Winter usually includes a higher risk of infection from colds and flu, among other bugs spread through casual contact. So this is a good time to review the most basic way to prevent the spread of these illnesses: hand washing. It is time to ask yourself and those around you, 'Can you describe when and how to wash your hands properly?'
There are certain instances when washing your hands is essential, such as after visiting the toilet, after sneezing or blowing your nose, before and after handling foods, before and after handling children, and after being around people with colds or the flu. You should also routinely wash your hands during the day, especially if you happen to sneeze into them. By the way, learn to sneeze into your bent elbow and teach others to do the same--that way the germ transfer process during handshaking is at least slowed down a bit.
The basic tools of hand washing are clean water and soap, but the mechanical action of removing dirt and bacteria is the most important part of the process. Just running water or even water and soap over your hands without a good rubbing or scrubbing is not enough.
Thoroughly wet your hands before adding soap. Then make some bubbles. When you fully lather up with soap, you can better dislodge the dirt, oils, and bacteria that harbor in the naturally rough surfaces and folds of your skin. Next add mechanical action by vigorously rubbing your hands together. This action should spread the soap lather completely. That is, you should rub lather onto and between your fingers, in your palms, and even under your fingernails.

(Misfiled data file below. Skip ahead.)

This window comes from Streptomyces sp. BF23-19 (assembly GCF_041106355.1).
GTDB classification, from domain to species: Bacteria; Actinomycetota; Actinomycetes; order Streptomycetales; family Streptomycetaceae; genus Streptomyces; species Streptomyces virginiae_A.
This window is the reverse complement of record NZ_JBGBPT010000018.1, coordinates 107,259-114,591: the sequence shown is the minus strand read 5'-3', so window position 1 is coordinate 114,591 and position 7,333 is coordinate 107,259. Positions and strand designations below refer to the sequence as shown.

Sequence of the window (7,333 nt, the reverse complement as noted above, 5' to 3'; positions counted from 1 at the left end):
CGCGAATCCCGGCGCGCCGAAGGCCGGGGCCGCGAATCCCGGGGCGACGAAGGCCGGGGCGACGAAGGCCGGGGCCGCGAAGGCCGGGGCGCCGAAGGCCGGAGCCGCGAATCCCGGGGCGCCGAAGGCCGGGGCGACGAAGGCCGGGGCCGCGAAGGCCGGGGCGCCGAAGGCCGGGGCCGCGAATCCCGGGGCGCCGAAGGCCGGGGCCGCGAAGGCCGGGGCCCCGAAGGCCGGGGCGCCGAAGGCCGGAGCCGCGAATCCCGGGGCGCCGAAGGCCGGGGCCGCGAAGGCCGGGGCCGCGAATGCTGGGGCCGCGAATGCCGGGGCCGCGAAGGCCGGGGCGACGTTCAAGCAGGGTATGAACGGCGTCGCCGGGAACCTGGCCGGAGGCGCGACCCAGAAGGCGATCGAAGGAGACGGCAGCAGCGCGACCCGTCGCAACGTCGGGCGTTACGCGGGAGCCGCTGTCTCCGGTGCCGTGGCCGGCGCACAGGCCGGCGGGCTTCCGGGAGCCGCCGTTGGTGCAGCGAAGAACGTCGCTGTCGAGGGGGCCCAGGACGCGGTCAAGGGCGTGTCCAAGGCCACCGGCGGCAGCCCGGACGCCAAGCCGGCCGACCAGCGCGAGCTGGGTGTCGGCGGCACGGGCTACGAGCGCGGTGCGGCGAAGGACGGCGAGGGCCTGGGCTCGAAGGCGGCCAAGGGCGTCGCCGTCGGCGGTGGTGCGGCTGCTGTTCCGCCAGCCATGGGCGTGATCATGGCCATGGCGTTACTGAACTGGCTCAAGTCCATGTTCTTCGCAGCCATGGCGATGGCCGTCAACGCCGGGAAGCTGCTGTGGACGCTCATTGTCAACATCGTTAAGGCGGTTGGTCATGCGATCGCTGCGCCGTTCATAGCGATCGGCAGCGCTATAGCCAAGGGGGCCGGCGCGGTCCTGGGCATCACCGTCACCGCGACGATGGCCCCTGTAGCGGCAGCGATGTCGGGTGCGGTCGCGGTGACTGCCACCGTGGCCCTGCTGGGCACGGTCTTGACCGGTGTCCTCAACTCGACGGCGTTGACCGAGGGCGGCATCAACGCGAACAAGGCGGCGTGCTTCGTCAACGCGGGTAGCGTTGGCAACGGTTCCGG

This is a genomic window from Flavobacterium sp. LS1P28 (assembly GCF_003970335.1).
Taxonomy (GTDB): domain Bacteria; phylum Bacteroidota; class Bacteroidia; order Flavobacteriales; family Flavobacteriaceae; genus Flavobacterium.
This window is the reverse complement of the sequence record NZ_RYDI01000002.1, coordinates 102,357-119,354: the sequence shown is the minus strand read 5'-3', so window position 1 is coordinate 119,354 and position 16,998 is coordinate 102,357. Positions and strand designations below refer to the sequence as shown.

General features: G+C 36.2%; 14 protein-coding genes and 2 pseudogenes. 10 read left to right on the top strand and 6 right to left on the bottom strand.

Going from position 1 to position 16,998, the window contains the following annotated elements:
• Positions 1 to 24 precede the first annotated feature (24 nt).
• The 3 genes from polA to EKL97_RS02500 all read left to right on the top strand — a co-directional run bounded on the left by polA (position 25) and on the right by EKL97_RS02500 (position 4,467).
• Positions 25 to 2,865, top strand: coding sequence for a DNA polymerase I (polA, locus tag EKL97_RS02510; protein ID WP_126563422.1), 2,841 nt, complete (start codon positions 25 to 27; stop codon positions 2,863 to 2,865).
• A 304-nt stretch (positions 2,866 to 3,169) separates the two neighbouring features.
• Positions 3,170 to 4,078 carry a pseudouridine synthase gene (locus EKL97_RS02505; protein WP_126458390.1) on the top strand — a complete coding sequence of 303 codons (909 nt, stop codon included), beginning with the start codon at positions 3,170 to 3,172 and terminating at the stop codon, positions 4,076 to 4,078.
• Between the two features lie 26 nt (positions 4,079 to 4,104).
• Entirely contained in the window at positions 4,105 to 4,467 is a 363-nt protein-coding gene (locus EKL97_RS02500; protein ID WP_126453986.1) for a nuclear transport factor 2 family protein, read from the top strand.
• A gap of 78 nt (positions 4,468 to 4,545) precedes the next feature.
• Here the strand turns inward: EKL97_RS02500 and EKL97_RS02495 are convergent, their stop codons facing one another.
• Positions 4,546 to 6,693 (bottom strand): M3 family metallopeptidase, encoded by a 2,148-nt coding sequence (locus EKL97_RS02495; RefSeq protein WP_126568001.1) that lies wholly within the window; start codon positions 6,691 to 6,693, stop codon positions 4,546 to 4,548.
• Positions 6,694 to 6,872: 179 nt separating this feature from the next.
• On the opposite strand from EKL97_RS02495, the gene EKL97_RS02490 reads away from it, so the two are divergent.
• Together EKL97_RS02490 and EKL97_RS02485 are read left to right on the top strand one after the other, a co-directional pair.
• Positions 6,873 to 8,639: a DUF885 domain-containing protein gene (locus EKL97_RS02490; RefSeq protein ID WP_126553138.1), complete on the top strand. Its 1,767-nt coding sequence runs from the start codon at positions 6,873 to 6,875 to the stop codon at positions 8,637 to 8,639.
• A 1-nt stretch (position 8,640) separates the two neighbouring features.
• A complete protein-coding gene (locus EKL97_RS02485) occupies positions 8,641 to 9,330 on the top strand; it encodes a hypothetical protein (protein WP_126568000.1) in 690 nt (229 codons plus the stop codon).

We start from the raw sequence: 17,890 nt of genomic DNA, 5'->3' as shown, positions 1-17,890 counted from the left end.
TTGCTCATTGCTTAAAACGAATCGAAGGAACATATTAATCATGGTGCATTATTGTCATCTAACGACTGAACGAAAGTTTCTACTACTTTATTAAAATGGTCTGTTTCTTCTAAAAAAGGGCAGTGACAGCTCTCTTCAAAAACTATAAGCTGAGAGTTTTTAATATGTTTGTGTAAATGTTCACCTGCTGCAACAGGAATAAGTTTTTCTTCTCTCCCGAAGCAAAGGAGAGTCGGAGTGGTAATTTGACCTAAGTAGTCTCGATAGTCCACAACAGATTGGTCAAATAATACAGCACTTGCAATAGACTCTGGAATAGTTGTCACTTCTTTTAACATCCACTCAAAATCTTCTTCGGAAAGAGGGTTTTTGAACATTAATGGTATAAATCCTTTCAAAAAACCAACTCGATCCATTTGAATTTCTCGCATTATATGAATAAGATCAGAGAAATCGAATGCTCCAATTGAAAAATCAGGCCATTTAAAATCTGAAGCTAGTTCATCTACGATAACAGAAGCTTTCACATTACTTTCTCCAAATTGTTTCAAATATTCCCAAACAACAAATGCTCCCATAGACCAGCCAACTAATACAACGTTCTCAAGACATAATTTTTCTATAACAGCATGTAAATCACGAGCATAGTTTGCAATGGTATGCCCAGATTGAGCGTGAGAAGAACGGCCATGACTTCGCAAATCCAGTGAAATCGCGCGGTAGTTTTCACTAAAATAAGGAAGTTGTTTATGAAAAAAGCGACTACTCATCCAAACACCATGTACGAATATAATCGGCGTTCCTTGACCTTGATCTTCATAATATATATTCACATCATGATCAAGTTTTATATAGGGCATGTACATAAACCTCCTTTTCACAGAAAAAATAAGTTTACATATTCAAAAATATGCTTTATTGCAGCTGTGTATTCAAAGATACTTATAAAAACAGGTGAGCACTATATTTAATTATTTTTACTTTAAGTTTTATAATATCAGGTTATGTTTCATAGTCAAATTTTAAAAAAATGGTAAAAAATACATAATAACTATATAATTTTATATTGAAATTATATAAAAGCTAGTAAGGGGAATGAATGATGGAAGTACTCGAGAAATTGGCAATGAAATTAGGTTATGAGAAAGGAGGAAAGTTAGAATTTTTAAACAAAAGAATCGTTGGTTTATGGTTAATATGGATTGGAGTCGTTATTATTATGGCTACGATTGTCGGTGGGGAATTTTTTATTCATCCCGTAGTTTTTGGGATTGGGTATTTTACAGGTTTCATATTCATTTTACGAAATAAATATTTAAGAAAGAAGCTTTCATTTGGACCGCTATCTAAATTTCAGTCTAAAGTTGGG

Once you have scrubbed these areas, the soap and floating dirt, oils, and bacteria you've stirred up must be removed by additional rubbing--this time under a stream of clean water.
Use a clean paper or cloth towel to dry your hands. Alternatively, you may use a hand dryer or simply air-dry by holding or swinging your hands away from your body. If you use a hand dryer, don't rub your hands together--unless you have done a stellar job of washing--because you risk spreading bacteria from one part of your hand to another.
Keep some lotion handy to moisturize your hands after washing to reduce chapping and irritation. After you have done all that work to get your hands clean, try to avoid touching surfaces in restrooms and other public places. You can use your elbow or shoulder to open a swinging door, or a paper towel to turn a doorknob to exit a public restroom (where you can't count on others to practice your very efficient hand-washing technique).
Obviously, it takes a bit of effort and time to develop a good hand-washing technique. But when you weigh the rewards of preventing diseases transmitted through casual contact against the illness you may face if you don't practice sound hygiene habits, you can see that it is worth the effort you make, both for yourself and for those around you. Enjoy a healthier winter season by spreading the word and not the germs.
Fields-Gardner is the director of services for the HIV nutrition company Cutting Edge and is a member of the International AIDS Society and the American Dietetic Association's Dietetic Practice Group on HIV and AIDS.